Friday, November 9, 2012

Possibly One Week Left Before it Starts Snowing at Akita

In Hawaii, the weather rarely changes. The weather is always warm, it rains occasionally, and during the Winter, the sun goes down earlier. In Akita, Japan, the weather changes constantly. It was really hot when I arrived at Japan during August. In the beginning of September, it got really cold and started to rain more often that I needed to wear warmer clothing. It is already November now, and according to my friend it will start snowing at Akita soon. I heard the snow can get up to at least three feet or higher.

I am looking forward to the snow because I have never seen snow fall during the Winter, but I am also not looking forward to the snow. I am looking forward to doing things like learning how to snow board or ski, and eating snow cones. However, I am not looking forward to the coldness or the fact that my heater bill will be really expensive during the Winter. I know that I intend to stay at the library most of the day when  it starts snowing to reduce the cost of my heater bill.

The leaves are starting to change at AIU

Anyways, I hope to accomplish as much things as possible before it starts snowing because it is supposed to stop snowing around May I heard. In addition, as for this past week, despite staying at a farm last weekend at Nishiki, I had somehow lost my bicycle lock key, my windproof umbrella, and hanko (stamp I use to sign things that has my initials inscribed in it). I am not sure how or when I lost these things, but I guess regardless of how careful you are, sometimes things get lost. According to my AIU Student Advisor, I need to bring my bicycle to Aeon Mall by car to get a new lock and show the locksmith proof that I own this bicycle.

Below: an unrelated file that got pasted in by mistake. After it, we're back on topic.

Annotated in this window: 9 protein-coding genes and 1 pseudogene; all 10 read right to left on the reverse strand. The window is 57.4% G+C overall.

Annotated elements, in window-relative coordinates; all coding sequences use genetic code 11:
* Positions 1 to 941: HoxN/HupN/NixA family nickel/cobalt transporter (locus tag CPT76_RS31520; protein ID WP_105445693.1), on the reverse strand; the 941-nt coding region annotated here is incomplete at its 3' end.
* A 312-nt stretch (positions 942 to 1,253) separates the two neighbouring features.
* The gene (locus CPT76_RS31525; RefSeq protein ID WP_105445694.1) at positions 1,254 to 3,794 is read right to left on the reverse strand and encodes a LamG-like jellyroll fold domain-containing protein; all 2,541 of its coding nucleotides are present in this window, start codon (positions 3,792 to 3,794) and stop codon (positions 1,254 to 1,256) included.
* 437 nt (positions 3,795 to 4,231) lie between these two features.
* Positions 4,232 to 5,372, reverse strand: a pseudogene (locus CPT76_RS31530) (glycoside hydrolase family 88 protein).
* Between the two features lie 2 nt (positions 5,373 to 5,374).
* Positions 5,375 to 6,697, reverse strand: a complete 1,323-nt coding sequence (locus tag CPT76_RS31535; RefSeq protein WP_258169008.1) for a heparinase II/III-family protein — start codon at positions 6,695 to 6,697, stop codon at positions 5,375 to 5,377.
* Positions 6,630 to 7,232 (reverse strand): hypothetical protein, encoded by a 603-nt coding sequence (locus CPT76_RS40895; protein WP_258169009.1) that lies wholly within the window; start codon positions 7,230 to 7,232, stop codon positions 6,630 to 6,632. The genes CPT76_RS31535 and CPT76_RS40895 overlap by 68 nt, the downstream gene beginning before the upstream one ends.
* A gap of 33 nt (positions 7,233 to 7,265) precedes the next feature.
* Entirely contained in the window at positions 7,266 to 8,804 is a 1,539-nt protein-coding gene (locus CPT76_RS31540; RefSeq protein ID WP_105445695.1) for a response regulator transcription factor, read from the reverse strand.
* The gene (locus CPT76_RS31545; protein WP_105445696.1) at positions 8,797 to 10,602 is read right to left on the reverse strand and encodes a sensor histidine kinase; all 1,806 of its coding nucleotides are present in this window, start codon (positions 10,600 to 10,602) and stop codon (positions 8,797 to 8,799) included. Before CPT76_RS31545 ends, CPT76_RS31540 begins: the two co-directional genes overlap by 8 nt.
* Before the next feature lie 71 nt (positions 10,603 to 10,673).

This past weekend I got to stay at a farm on Saturday and Sunday for free through a school event. A bunch of other Akita International University (AIU) went, but we were broken up into several groups so I did not stay with them at the farm. At the farm, I got to live with four other students and stayed with a host family for the first time. Out of the four other students that I stayed with, only one of them was from AIU.

Before going to the farm
In my group we had one Japanese student, a girl from Malaysia, a girl from Taiwan, a guy from China, and me from Hawaii. My host family spoke only in Japanese, but the other students were able to communicate with them in Japanese without any problems. Out of everyone in my group, I spoke the least amount of Japanese despite learning Japanese in school for about three years. I was frustrated that I did not know that much Japanese at the farm, but the other students and the host family were very supportive to me despite my limited Japanese.

The five of us students are having fun cooking
At the farm, I was able to do things like pound mochi, make rice balls, eat natto, and sort azuki beans. Staying at the farm was nice because it reminded me of when I stayed at my grandparents farm at Wainae when I was little and had to help my grandparents with the farm work. In addition, the food that the host family served us was so delicious that everyone was surprised how much I ate. 

Getting ready to pound mochi

Posing with the entire family